through the holes, and if the syrup that remains forms into bladders it has arrived at the second degree; then to ascertain if it has arrived at feathered degree re-dip the skimmer and shake it over the boiler, and if it flies off like feathers it is ready. Then boil a while longer, then dip a stick into the syrup, and then into cold water ; if right, the moment it touches it, it will snap like glass, when it is at full candy height. At once remove from the fire and set in cold water to keep from burning. One drop of oil will flavor a large quantity, such as citron, bergamot, &c.
Sugar Lemon.—To every 4 pounds of the best refined white sugar 3 ounces of tartaric acid; 1-4 oz. essence of lemon. Used for lemonade, &c.
Honey, Domestic, Quickly Made.—(Mrs. Curry.)—For 2 coffee cups of white gianulated sugar add 1-2 cup of water, in which is melted a piece of citric acid as large as the end of the little finger, or less. Boil in a porcelain kettle till it begins to thicken a little; when sufficiently cool pour into a jar or an earthen vessel; keep covered. Excellent for waffles or any kind of griddle cakes, pancakes or fritters.
Candied Cherries for the Grange.—1-2 gallon of the largest red cherries; fully ripe, 2 pounds of good loaf sugar, 1 tumbler of water; put the sugar into an enameled kettle and pour the water on it, boil as for candy, until thick enough to pull, set it on the corner of the stove and stir until it shows signs of granulation. To cause this it should be stirred frequently while cooking. When the grains or crystals appear on the back of the spoon, drop in the cherries, a few at a time; let each addition remain in the syrup for a few minutes, then place in a sieve over a dish; shake gently but long, then turn the cherries out to cool upon a shallow broad dish, and dry in a sunny place.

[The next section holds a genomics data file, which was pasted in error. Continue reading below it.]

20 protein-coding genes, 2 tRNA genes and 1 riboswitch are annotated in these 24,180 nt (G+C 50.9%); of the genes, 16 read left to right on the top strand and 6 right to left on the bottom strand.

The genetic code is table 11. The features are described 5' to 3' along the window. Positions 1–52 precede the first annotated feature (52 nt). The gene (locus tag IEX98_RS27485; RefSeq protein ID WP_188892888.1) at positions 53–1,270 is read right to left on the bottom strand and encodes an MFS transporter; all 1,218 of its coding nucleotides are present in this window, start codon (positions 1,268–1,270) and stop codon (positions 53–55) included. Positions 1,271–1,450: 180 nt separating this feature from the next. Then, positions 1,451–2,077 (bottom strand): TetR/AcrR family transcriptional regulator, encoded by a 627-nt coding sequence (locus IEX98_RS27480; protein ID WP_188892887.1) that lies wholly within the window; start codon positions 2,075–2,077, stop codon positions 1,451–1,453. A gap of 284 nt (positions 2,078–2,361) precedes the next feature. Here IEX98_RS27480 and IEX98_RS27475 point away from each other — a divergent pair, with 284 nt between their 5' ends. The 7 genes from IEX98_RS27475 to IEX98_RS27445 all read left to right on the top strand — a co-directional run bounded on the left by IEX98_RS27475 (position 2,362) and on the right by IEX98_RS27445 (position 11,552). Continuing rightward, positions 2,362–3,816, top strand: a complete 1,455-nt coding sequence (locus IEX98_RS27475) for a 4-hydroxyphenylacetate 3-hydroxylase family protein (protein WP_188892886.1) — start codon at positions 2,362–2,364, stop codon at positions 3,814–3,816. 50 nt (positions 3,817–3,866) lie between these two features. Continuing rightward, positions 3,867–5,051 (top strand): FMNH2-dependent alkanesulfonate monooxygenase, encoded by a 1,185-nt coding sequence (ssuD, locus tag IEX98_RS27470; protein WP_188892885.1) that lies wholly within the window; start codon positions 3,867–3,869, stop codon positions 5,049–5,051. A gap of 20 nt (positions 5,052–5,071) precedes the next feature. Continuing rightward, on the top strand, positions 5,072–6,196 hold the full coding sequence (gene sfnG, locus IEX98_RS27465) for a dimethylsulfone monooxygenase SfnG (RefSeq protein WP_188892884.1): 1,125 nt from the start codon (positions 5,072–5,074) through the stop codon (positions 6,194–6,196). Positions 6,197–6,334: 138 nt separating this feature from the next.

A Granger's Candjed Lemon Peel.—Take 15 Californnia lemons, 5 lbs. of loaf sugar, with a small portion of lemon juice, 3 1-2 cups of clear, cold water. Remove carefully the peel from the lemon in long strips, and let them remain in salt and water for a night; then wash them in four or five waters next morning, and boil until tender and soft. They should look clear, but not so tender as to break. Dissolve a large pinch of powdered alum in cold water enough to cover the conserve, and let it remain for 2 hours. The syrup now being ready, mix the sugar in 3 1-2 cups of water, add to it the juice of 4 lemons, and bo^l until it ropes from the end of the spoon, then add the peels to this and simmer gently for 30 minutes. Then take them out and spread upon a sieve set over adisli; shake cautiously and frequently, tossing over the peel until almost dry. Sift granulated sugar over them, and lay them upon a clean cloth